Last Updated: November 3, 2017

HEALTH & SAFETY

The South Shore Longhorns are proud to be a part of the Pop Warner family who constantly strives and makes the Health & Safety of our athletes our #1 priority.  On this page below you will find helpful information for a variety of subjects including concussion awareness, hydration, training techniques, injury prevention, risk management and proper equipment.

Check back on this page for any updates throughout the season.


 

Injury Prevention & Control: Concussions

A concussion is a type of traumatic brain injury, or TBI, caused by a bump, blow, or jolt to the head that can change the way your brain normally works. Concussions can also occur from a fall or a blow to the body that causes the head and brain to move quickly back and forth.

Health care professionals may describe a concussion as a “mild” brain injury because concussions are usually not life-threatening. Even so, their effects can be serious.

Click Here to Visit the CDC Page on Concussions  


 

Pop Warner Concussion Policy

IMPORTANT POINT-MEDICAL & CONCUSSIONS

The home team or hosting organization has the responsibility to provide medical coverage at each game or competition. In the absence of a physician and or ambulance on the site, the minimum safety requirement will be the presence of one individual associated with the home team/host organization who is currently EMT qualified or is currently certified in Red Cross Community First Aid and Safety, the P.R.E.P.A.R.E. Course by theNational Center for Sport Safety, or their equivalent.

Work together with your local EMTs to establish an emergency plan that fits your specific area and needs. Your emergency plan should include, but not be limited to, the following:

  1. introduce or identify trainer/health care provider to visiting coach;
  2. home team/host organization review emergency plan with visiting team;
  3. designated duties for coaching staff and or athletes;
  4. “how to call EMS” next to phone;
  5. specific directions to your facility for emergency medical service (EMS);
  6. emergency numbers;
  7. injury report forms;
  8. treatment authorization card;
  9. list of administrators that the coach is required to contact.

Practice your emergency plan early in the season, and repeat often throughout the season. A similar plan should be in place for teams traveling to away games.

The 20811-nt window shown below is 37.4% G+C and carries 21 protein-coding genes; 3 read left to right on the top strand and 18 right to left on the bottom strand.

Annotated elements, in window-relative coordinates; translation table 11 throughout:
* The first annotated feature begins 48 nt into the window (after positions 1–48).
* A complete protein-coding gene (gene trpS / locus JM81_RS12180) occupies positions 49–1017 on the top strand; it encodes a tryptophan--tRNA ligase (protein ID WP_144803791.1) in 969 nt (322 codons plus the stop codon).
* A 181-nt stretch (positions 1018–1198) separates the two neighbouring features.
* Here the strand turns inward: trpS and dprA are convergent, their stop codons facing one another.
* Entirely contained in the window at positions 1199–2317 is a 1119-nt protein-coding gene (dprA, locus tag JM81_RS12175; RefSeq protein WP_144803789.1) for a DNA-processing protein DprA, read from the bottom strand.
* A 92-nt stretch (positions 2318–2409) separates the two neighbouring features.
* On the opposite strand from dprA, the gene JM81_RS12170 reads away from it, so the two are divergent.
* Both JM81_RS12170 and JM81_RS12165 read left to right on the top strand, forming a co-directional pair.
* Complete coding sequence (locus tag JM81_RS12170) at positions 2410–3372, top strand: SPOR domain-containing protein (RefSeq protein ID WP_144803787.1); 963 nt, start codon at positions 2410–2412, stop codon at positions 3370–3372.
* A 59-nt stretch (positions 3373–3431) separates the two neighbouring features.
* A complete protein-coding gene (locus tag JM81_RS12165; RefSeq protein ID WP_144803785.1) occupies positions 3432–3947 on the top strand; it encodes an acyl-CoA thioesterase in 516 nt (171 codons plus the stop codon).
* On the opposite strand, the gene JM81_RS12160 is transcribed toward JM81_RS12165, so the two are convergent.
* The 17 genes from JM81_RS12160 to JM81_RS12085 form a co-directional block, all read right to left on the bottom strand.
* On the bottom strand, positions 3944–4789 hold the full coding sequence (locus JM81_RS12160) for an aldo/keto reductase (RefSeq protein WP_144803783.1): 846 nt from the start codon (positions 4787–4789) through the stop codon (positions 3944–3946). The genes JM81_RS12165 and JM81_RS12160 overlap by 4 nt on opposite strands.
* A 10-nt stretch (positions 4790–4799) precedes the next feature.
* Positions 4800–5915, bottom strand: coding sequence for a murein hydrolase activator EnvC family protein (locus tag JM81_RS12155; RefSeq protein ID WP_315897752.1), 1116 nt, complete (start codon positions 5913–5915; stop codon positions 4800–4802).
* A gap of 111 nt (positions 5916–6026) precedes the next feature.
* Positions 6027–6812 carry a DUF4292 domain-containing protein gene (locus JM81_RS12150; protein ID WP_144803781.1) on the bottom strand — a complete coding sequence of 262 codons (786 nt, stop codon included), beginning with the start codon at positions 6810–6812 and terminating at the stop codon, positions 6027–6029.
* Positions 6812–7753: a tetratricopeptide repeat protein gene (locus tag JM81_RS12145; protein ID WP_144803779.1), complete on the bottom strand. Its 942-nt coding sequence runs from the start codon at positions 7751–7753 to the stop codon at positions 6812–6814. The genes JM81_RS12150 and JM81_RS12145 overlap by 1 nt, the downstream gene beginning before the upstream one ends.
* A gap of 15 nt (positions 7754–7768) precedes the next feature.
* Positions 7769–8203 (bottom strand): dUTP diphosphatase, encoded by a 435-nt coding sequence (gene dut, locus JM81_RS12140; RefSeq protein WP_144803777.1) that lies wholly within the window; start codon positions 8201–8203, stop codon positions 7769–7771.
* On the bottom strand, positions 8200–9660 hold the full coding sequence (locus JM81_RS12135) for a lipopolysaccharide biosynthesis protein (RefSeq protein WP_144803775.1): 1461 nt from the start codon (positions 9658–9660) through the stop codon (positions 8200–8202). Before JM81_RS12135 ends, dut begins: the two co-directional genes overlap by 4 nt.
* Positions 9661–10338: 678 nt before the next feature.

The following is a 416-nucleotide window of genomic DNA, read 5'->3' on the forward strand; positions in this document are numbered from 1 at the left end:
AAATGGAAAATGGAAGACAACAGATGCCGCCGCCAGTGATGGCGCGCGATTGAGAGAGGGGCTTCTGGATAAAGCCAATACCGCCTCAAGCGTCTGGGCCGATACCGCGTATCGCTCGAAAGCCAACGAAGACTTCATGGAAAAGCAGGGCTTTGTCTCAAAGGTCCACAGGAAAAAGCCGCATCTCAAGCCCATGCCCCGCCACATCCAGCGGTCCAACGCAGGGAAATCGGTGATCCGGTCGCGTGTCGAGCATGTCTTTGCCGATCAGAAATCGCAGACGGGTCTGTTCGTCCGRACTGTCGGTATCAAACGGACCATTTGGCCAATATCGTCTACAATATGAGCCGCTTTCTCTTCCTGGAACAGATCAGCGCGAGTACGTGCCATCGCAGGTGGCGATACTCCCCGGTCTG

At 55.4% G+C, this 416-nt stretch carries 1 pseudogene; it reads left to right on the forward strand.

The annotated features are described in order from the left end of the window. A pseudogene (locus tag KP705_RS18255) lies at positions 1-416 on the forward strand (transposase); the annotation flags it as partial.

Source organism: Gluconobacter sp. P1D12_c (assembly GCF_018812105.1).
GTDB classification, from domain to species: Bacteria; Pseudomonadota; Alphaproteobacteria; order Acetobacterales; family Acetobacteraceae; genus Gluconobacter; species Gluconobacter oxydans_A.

All teams are recommended to have a staff member carry the entire team’s medical release forms and emergency numbers for all players and spirit participants in case in an emergency their parent(s) or guardian must be reached. Having the family physician’s number opposite the participant’s name is also recommended.

CONCUSSION RETURN TO PLAY GUIDELINES:

A participant who is suspected of sustaining a concussion or a head injury in a practice, game or competition shall be removed from practice, play or competition at that time based on evaluation and determination by the Head Coach. However, if an official licensed athletic trainer or other official qualified medical professional is on site and available to render such evaluation, that person shall always have final authority as to removal or return to play of the participant.

When an official licensed athletic trainer or other official qualified medical professional is not present, and a parent or guardian of the injured player is serving as head coach, the final authority on removal of a participant shall rest with the league president, association president or the top ranking assistant head coach; whomever is present and highest in the Pop Warner chain of command.

Any Pop Warner participant who has been removed from practice, play or competition due to a head injury or suspected concussion may not return to Pop Warner activities until the participant has been evaluated by a currently licensed medical professional trained in the evaluation and management of concussions and receives written clearance to return to play from that licensed practitioner.

In the absence of an official licensed athletic trainer or other official qualified medical professional, at regional Pop Warner events, the Regional Director shall be the final authority on removal of a participant for a suspected head injury or concussion. At national events, the National Football Commissioner or National Cheer Commissioner, depending on the sport in which the participant was engaged, or in their absence the Executive Director, shall be the final authority on removal of a participant for a suspected head injury or concussion.